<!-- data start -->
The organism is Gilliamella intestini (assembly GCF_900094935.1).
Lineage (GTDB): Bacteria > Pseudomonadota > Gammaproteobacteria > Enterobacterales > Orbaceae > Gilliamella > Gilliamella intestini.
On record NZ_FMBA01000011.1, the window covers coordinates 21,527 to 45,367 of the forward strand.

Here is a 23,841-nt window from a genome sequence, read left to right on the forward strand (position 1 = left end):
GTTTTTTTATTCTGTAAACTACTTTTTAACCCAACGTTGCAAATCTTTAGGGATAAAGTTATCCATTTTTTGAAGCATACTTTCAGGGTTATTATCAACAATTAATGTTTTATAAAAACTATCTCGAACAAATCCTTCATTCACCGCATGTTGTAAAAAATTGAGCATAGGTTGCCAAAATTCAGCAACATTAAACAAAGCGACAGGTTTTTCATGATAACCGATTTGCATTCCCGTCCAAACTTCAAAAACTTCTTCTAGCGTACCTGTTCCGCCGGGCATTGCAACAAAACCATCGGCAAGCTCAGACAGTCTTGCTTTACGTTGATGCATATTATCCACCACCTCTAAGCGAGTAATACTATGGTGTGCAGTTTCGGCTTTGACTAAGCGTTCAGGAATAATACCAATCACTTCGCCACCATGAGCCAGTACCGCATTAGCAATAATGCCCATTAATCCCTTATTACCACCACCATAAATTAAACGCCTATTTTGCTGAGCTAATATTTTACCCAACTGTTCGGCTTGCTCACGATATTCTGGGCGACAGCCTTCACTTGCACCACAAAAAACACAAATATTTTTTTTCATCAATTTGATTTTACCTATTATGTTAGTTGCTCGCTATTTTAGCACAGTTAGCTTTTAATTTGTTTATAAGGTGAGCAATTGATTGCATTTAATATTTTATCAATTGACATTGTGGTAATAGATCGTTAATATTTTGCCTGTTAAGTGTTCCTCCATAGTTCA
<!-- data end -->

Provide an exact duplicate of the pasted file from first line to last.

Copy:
The organism is Gilliamella intestini (assembly GCF_900094935.1).
Lineage (GTDB): Bacteria > Pseudomonadota > Gammaproteobacteria > Enterobacterales > Orbaceae > Gilliamella > Gilliamella intestini.
On record NZ_FMBA01000011.1, the window covers coordinates 21,527 to 45,367 of the forward strand.

Here is a 23,841-nt window from a genome sequence, read left to right on the forward strand (position 1 = left end):
GTTTTTTTATTCTGTAAACTACTTTTTAACCCAACGTTGCAAATCTTTAGGGATAAAGTTATCCATTTTTTGAAGCATACTTTCAGGGTTATTATCAACAATTAATGTTTTATAAAAACTATCTCGAACAAATCCTTCATTCACCGCATGTTGTAAAAAATTGAGCATAGGTTGCCAAAATTCAGCAACATTAAACAAAGCGACAGGTTTTTCATGATAACCGATTTGCATTCCCGTCCAAACTTCAAAAACTTCTTCTAGCGTACCTGTTCCGCCGGGCATTGCAACAAAACCATCGGCAAGCTCAGACAGTCTTGCTTTACGTTGATGCATATTATCCACCACCTCTAAGCGAGTAATACTATGGTGTGCAGTTTCGGCTTTGACTAAGCGTTCAGGAATAATACCAATCACTTCGCCACCATGAGCCAGTACCGCATTAGCAATAATGCCCATTAATCCCTTATTACCACCACCATAAATTAAACGCCTATTTTGCTGAGCTAATATTTTACCCAACTGTTCGGCTTGCTCACGATATTCTGGGCGACAGCCTTCACTTGCACCACAAAAAACACAAATATTTTTTTTCATCAATTTGATTTTACCTATTATGTTAGTTGCTCGCTATTTTAGCACAGTTAGCTTTTAATTTGTTTATAAGGTGAGCAATTGATTGCATTTAATATTTTATCAATTGACATTGTGGTAATAGATCGTTAATATTTTGCCTGTTAAGTGTTCCTCCATAGTTCA